Wall Street Revisited
Sift through tiny river rocks, hit the lode, be robustly individual, move west, be free, tap the resources of nature. Prospectors headed to this desert for years, setting up over 700 mines inside Joshua Tree Park alone! (not a park until 1994) There was a second gold rush during the great depression, when the unemployment rate in this country was 25%. One such entrepenerial endeavor was the ore crushing mill of William Keys, of Keys Ranch fame. Wall Street Mill, perhaps named after the street where the Great Depression began on October 29, 1929, on black tuesday, stands proudly against the rolling piles of giant pinkish granite. I walked to the Wall Street Mill last weekend, down a dusty trail that many a horse had surely travelled, past green and blue pickup trucks from the 40s, left to be preserved by the desert sun and dryness .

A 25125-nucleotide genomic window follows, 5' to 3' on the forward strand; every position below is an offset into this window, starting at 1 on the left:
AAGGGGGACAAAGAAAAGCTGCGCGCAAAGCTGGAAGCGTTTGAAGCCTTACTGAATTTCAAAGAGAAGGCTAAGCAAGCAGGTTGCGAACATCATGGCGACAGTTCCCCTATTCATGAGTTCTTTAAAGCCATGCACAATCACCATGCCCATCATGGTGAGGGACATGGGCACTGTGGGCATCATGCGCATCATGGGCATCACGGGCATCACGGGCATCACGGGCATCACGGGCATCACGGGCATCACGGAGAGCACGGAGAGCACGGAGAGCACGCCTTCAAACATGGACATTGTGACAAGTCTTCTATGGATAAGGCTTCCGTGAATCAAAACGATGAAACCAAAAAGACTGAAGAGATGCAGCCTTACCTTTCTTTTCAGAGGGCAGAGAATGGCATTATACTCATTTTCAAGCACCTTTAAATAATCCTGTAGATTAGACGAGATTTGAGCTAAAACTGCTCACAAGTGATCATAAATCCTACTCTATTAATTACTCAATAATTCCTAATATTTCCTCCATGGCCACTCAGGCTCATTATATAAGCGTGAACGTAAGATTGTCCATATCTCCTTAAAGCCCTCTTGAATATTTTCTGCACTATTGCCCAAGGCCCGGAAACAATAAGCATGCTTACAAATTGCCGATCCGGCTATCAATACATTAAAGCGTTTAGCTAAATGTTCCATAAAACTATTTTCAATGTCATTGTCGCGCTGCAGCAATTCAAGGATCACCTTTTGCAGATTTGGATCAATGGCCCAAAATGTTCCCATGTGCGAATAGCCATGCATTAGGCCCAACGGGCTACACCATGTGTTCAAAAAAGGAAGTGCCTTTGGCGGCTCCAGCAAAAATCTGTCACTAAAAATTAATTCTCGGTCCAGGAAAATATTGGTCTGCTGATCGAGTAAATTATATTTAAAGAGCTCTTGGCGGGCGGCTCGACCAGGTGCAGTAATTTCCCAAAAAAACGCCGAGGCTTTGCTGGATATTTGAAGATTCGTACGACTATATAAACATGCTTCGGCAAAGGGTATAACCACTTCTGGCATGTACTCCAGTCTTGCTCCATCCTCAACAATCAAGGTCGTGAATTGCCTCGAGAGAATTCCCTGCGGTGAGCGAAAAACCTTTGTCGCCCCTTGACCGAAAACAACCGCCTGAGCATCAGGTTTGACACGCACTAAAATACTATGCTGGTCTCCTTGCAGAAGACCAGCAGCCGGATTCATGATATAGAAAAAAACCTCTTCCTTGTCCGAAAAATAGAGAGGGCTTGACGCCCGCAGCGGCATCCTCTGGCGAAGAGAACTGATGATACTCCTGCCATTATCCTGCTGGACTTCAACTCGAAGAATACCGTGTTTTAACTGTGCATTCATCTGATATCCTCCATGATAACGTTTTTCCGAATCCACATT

Katie Bachler was our first HDTS Scout, and was in residence from 2012-2013.
The HDTS Scout Residency is dedicated to learning more about the people and places that make up our diverse and ever evolving community.
During Katie’s residency, visitors were invited to drop into the HDTS HQ, the Scout’s home base, to meet Katie, who could be found making maps, hosting conversations, and baking bread – in between her off-site adventures around town and out in the field.
Katie had a lot in store during her time here, including:
- a series of talks featuring local experts
- joining together to create a web of knowledge
- a research library and archive documenting the many spaces, places, plants, and people that make up this special region
- casual conversations with drop in visitors over tea
- site visits and field trips around town
Katie engaged the community by instigating map-making and rag-rug braiding workshops, the Scout’s Book Club, Art in the Environment classes for desert kids, casual conversations, site visits and field trips—all shared in her Scout’s blog, which serves as the foundation for her book.